White Americans may protest that our racial problems are not like South Africa’s. No, but the United States incarcerates a higher proportion of blacks than apartheid South Africa did. In America, the black-white wealth gap today is greater than it was in South Africa in 1970 at the peak of apartheid.

Most troubling, America’s racial wealth gap, pay gap and college education gap have all widened in the last few decades.

There are no easy solutions. But let’s talk.

And now we get to Mr. Bruni:

The woman in 27E doesn’t have only one carry-on plus a small bag for a laptop or personal items. She has one carry-on plus a purse the size of a bassinet plus some canvas vessel for all of her electronics plus two different plastic totes for various pillows, blankets and possibly an ottoman and a coffee table. Shuffling down the aisle, she looks more like a Peruvian llama than anything human. She grunts and buckles.

She must have heard the announcement that the flight was full and the plea that everyone not bring too much aboard, because those words blared every 45 seconds. But there’s no selective hearing loss like that of the airline passenger. She reaches her row, predictably discovers that there’s insufficient space under the seat in front of hers and proceeds to colonize the space under the seat in front of yours. You arrive to find that what little legroom you’d counted on is gone. She pretends not to see that you’re glaring at her.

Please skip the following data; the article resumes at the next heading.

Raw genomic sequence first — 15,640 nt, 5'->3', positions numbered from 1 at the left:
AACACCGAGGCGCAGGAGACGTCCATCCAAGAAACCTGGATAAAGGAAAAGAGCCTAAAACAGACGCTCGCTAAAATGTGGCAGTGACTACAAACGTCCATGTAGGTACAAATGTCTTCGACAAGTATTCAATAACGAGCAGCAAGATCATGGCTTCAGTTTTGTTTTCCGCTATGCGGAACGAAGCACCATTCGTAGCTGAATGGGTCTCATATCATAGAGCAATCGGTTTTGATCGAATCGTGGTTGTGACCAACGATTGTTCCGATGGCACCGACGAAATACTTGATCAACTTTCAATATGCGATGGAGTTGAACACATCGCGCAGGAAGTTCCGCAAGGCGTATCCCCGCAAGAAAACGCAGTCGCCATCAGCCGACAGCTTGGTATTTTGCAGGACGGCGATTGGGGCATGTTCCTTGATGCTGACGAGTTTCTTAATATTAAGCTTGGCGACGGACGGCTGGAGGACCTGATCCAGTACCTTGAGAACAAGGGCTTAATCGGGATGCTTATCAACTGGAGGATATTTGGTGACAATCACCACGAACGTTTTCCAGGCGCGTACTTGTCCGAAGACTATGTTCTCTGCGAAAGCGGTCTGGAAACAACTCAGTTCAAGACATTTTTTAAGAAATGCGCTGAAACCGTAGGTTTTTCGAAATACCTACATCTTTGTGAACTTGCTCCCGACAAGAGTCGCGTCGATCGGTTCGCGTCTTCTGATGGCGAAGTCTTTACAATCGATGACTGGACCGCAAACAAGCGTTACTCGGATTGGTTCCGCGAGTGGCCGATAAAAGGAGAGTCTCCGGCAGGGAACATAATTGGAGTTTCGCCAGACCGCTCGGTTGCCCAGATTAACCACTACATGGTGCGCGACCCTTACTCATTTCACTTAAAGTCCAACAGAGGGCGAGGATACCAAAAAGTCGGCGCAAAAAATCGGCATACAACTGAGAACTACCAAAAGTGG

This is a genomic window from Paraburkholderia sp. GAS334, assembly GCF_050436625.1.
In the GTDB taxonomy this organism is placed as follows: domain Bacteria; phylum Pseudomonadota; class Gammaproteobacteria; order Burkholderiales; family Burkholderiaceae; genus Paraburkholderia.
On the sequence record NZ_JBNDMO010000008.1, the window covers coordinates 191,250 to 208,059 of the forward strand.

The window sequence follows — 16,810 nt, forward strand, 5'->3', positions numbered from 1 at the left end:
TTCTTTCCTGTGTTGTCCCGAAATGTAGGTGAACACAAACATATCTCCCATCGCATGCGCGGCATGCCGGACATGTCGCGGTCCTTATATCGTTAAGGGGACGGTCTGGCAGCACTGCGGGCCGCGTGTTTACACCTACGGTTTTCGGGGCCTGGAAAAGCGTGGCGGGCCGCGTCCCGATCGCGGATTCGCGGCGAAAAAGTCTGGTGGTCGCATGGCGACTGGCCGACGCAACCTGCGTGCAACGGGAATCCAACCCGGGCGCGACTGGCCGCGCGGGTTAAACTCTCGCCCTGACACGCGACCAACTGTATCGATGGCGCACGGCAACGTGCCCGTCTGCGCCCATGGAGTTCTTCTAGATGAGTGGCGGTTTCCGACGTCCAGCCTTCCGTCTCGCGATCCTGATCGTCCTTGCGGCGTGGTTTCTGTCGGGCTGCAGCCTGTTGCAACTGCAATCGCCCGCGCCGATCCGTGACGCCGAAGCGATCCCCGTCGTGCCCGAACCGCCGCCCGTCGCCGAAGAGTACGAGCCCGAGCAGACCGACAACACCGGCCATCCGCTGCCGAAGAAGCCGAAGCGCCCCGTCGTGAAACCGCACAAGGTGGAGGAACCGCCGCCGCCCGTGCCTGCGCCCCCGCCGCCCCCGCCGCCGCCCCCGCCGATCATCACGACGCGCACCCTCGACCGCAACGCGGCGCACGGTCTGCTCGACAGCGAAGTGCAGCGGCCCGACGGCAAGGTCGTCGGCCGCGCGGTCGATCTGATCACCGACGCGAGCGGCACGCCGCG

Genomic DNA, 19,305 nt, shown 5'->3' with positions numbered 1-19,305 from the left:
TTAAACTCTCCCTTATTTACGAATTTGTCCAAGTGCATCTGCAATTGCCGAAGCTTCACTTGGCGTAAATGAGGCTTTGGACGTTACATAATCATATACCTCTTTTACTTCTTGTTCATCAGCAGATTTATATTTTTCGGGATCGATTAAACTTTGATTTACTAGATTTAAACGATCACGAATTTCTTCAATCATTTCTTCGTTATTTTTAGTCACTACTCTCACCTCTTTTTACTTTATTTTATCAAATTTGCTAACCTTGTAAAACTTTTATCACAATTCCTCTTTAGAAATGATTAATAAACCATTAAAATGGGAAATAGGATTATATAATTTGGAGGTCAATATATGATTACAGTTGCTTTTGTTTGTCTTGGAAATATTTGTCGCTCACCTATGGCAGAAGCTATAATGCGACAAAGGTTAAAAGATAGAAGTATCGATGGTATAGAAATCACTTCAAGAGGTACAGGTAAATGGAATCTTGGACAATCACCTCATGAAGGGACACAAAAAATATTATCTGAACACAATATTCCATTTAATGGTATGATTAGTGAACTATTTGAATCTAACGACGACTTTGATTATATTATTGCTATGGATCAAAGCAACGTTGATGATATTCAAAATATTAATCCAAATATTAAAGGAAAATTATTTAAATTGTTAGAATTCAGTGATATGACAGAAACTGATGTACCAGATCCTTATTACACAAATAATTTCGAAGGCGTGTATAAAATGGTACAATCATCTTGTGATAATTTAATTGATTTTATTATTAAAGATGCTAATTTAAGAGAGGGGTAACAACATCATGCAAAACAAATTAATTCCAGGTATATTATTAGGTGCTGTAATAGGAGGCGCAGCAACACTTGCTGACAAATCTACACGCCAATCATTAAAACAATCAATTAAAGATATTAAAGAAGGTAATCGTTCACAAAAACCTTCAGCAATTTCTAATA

A tiff has erupted in Row 18. The man in Seat C has used the overhead for his jacket, which is lovingly folded there, and is protesting any and all attempts to move it. He has miles. He has status. That’s why he was invited to board the aircraft earlier than almost everybody else, and he’s hellbent on milking that privilege for all that it’s worth.

I’m not describing a flight that I just took. Among my Thanksgiving blessings was an avoidance of the unfriendly skies. I’m describing every other flight that I’ve taken over the last year. I’m describing a flight that many Americans surely suffered through this weekend.

And I’m doing it not simply to rue the horrors of air travel these days, which have been rued aplenty. I’m doing it because there are few better showcases of Americans’ worst impulses, circa 2014, than a 757 bound from New York to Los Angeles or from Sacramento to St. Louis. It’s a mile-high mirror of our talent for pettiness, our tendency toward selfishness, our disconnection from one another and our increasing demarcation of castes. It’s a microcosm at 30,000 to 45,000 feet.

Most of the passengers start out in a bad mood, because there’s no good way to get to the airport. The thrifty, efficient rail links that exist in many Asian and European cities remain uncommon in the United States, a reflection of our arrogant and damnable inattention to infrastructure. Even in recent years, during an economic downturn that cried out for the kinds of big projects that create jobs, we made only meager investments. Our airports and the roads and nonexistent tracks around them show it.